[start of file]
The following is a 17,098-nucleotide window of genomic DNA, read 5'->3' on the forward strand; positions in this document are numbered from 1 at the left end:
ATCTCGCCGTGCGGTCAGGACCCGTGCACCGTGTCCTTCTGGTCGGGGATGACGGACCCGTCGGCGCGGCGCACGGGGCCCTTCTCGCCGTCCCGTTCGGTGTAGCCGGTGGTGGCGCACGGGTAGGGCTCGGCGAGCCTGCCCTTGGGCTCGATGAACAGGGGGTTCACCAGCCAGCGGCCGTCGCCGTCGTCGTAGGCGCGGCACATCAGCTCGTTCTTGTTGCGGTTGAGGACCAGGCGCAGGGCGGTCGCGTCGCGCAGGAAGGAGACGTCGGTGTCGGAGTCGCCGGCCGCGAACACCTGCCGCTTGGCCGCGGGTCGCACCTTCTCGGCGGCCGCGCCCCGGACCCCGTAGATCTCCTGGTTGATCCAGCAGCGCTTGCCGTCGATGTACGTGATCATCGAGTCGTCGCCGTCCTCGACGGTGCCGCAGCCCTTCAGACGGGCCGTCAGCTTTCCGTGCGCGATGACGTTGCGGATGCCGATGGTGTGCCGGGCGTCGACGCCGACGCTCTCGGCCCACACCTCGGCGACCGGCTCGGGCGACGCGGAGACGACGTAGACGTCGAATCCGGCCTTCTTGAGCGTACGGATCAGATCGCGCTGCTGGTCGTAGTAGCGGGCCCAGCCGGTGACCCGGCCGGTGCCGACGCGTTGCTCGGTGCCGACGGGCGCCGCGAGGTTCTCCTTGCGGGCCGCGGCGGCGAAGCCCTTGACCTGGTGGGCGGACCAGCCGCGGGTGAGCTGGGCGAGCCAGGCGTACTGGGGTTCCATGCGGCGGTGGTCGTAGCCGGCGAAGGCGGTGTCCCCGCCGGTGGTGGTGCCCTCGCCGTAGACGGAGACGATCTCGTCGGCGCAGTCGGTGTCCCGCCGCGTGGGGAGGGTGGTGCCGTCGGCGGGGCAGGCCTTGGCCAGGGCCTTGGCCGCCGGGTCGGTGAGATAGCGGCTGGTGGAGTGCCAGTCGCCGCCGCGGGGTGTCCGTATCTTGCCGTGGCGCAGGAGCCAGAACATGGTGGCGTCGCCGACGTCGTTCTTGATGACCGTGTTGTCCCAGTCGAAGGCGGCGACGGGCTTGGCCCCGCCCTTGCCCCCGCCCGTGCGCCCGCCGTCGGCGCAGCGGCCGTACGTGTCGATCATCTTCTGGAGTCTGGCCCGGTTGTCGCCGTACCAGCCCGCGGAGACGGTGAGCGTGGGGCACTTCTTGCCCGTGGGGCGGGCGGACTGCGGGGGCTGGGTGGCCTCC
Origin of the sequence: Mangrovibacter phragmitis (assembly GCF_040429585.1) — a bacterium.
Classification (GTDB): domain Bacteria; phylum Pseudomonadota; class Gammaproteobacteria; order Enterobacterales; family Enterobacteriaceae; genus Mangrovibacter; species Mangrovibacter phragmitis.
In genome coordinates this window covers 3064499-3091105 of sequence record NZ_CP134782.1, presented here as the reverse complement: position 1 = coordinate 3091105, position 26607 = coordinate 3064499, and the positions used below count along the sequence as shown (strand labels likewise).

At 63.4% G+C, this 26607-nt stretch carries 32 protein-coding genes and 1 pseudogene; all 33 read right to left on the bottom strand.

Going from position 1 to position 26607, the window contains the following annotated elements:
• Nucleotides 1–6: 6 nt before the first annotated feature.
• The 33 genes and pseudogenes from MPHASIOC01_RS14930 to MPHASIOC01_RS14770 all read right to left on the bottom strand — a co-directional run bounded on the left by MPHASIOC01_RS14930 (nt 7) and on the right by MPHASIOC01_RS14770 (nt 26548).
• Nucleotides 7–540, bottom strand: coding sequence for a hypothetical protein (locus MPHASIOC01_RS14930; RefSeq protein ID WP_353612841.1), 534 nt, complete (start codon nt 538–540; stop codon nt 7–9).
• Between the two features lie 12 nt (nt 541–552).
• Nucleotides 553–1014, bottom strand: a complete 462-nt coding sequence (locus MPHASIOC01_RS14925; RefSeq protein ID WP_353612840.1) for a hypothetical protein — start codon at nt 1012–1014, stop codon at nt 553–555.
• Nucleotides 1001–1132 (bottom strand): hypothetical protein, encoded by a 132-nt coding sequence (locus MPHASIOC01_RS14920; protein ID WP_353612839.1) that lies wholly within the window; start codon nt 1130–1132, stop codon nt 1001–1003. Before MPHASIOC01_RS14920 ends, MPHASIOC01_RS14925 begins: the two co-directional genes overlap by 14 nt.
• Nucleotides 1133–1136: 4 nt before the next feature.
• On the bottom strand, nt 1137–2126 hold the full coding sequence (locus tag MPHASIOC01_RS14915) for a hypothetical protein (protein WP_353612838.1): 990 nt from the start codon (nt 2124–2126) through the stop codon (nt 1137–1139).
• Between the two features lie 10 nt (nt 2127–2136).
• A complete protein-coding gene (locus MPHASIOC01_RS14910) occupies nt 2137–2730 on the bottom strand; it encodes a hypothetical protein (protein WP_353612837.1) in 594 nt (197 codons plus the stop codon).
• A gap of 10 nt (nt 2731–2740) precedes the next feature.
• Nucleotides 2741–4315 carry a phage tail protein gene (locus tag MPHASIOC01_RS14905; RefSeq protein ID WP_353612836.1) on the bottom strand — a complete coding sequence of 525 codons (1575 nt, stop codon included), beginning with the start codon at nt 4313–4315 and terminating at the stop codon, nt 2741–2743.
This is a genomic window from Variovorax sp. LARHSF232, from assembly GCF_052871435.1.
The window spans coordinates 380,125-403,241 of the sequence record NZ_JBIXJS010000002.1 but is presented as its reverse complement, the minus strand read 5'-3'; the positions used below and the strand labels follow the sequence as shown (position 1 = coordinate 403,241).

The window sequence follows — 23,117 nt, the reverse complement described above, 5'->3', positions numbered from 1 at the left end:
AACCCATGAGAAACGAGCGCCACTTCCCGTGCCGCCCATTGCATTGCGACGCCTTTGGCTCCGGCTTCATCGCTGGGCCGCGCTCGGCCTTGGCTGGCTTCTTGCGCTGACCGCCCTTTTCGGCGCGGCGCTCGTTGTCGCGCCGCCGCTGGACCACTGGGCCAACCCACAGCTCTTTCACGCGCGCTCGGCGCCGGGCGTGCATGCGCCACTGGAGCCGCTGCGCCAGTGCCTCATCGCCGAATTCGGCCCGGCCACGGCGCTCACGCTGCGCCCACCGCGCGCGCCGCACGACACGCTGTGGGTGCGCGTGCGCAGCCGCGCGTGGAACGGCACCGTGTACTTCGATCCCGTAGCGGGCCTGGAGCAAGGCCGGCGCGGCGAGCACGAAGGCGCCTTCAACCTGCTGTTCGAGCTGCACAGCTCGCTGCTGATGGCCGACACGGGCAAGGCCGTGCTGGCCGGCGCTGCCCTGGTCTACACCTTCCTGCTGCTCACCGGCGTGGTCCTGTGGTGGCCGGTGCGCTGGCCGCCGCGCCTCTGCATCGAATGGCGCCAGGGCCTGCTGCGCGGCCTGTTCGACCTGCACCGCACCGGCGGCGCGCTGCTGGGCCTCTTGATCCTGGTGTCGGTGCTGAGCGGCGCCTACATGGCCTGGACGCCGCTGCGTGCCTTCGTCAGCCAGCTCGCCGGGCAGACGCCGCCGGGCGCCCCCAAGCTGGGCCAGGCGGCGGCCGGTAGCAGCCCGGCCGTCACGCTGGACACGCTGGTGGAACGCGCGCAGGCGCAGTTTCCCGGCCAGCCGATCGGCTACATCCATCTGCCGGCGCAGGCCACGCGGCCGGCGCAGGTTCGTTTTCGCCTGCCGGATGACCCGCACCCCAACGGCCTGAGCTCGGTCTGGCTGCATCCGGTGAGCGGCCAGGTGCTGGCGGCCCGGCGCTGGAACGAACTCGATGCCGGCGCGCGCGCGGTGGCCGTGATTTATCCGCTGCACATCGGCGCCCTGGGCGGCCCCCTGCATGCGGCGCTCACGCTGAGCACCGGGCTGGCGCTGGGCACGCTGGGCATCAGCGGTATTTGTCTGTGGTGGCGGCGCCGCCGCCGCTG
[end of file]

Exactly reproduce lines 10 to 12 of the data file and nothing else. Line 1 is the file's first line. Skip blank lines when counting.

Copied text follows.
• Nucleotides 7–540, bottom strand: coding sequence for a hypothetical protein (locus MPHASIOC01_RS14930; RefSeq protein ID WP_353612841.1), 534 nt, complete (start codon nt 538–540; stop codon nt 7–9).
• Between the two features lie 12 nt (nt 541–552).
• Nucleotides 553–1014, bottom strand: a complete 462-nt coding sequence (locus MPHASIOC01_RS14925; RefSeq protein ID WP_353612840.1) for a hypothetical protein — start codon at nt 1012–1014, stop codon at nt 553–555.